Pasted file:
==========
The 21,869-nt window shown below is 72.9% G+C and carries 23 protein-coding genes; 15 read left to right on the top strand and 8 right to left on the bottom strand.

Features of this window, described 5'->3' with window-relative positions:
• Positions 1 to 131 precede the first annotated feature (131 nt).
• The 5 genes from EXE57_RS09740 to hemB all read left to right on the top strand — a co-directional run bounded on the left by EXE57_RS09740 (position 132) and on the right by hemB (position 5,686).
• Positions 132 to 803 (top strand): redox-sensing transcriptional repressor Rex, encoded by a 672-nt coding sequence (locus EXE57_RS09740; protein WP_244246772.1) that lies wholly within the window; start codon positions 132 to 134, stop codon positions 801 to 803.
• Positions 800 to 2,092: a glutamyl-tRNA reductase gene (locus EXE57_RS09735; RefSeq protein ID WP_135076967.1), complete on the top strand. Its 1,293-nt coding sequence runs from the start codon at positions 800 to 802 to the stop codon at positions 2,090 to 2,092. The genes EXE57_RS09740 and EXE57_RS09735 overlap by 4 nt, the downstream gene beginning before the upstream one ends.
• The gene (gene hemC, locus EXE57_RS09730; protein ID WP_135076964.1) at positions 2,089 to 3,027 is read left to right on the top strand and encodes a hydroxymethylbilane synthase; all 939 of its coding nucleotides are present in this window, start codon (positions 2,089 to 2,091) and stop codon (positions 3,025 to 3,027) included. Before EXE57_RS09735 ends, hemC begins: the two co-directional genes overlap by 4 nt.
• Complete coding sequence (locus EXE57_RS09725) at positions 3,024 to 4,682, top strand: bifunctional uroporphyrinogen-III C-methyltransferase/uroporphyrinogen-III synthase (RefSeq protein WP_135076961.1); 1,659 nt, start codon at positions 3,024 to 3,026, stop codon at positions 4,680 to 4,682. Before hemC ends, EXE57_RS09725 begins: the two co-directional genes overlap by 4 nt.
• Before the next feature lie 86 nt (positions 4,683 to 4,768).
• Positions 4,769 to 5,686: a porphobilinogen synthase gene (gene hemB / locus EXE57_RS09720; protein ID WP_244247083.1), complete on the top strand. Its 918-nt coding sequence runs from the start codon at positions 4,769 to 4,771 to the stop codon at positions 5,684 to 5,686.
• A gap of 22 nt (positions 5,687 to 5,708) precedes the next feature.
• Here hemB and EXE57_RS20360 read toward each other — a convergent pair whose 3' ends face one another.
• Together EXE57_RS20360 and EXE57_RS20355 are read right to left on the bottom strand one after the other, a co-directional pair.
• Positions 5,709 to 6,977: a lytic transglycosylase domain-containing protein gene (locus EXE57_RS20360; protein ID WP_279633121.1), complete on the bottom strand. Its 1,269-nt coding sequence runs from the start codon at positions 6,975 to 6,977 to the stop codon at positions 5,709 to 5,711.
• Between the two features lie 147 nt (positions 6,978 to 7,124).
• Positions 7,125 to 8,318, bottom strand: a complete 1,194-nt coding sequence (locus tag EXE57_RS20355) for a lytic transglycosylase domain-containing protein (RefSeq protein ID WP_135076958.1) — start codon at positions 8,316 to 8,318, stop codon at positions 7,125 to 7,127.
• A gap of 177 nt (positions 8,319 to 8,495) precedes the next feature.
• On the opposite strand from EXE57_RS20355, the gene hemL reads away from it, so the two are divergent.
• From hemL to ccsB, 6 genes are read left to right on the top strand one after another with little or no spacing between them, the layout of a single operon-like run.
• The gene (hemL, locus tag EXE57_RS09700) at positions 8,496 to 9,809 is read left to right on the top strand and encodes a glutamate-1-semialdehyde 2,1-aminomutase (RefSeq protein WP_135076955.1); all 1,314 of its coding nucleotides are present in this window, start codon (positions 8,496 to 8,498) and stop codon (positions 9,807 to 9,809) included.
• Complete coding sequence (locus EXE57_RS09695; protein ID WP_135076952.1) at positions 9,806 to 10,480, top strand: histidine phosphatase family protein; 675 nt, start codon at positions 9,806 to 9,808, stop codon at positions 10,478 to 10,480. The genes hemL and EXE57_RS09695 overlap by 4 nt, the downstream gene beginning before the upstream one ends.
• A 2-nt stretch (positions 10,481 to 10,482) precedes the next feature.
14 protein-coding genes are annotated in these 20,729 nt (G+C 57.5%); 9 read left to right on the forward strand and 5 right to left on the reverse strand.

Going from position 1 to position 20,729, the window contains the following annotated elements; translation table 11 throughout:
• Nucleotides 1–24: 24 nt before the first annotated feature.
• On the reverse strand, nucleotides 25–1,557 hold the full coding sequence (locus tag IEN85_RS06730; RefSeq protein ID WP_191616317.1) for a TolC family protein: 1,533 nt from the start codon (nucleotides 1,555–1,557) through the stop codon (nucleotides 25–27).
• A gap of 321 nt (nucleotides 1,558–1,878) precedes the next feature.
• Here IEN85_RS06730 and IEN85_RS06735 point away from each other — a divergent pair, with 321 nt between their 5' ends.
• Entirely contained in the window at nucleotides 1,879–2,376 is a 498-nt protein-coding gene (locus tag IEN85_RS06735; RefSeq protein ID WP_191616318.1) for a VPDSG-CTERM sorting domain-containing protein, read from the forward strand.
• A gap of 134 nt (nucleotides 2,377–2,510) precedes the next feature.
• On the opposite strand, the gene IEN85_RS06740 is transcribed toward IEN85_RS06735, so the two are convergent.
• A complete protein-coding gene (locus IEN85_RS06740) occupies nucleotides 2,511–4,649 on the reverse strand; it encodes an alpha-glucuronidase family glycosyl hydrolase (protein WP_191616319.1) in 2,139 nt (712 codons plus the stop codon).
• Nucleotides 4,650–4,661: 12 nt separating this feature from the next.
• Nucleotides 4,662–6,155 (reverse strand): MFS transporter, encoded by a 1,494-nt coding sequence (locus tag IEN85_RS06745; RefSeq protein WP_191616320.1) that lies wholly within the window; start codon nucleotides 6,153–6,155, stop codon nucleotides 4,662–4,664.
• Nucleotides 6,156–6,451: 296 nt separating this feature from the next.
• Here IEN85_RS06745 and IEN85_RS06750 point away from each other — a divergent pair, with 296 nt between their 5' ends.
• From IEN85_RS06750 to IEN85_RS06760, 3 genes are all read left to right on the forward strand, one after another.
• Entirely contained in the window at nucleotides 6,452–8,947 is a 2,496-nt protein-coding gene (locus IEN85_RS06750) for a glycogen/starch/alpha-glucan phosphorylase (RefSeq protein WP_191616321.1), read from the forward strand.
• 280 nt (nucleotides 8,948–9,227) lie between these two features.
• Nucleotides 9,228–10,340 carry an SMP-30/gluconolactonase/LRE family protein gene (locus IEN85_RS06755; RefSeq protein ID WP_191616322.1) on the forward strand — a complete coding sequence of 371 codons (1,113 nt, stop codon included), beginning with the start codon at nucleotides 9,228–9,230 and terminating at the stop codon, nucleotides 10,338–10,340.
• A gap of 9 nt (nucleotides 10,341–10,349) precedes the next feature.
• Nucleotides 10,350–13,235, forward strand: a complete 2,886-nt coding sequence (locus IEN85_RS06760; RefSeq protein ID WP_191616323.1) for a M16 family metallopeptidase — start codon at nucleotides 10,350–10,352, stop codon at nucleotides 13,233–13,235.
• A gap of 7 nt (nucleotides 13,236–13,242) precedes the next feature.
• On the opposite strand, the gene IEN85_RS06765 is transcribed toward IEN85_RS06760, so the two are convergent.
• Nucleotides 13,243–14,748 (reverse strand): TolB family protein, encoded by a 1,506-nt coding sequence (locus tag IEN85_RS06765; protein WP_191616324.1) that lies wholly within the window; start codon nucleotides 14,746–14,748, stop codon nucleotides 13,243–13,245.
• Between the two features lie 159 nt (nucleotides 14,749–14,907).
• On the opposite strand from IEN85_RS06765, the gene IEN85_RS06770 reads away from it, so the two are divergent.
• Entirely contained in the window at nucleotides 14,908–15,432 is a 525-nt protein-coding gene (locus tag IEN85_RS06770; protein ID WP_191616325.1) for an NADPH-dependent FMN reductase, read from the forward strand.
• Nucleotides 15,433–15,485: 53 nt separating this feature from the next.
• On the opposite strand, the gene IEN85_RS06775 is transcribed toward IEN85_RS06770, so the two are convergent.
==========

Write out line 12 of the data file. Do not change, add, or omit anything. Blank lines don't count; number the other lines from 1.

• Here hemB and EXE57_RS20360 read toward each other — a convergent pair whose 3' ends face one another.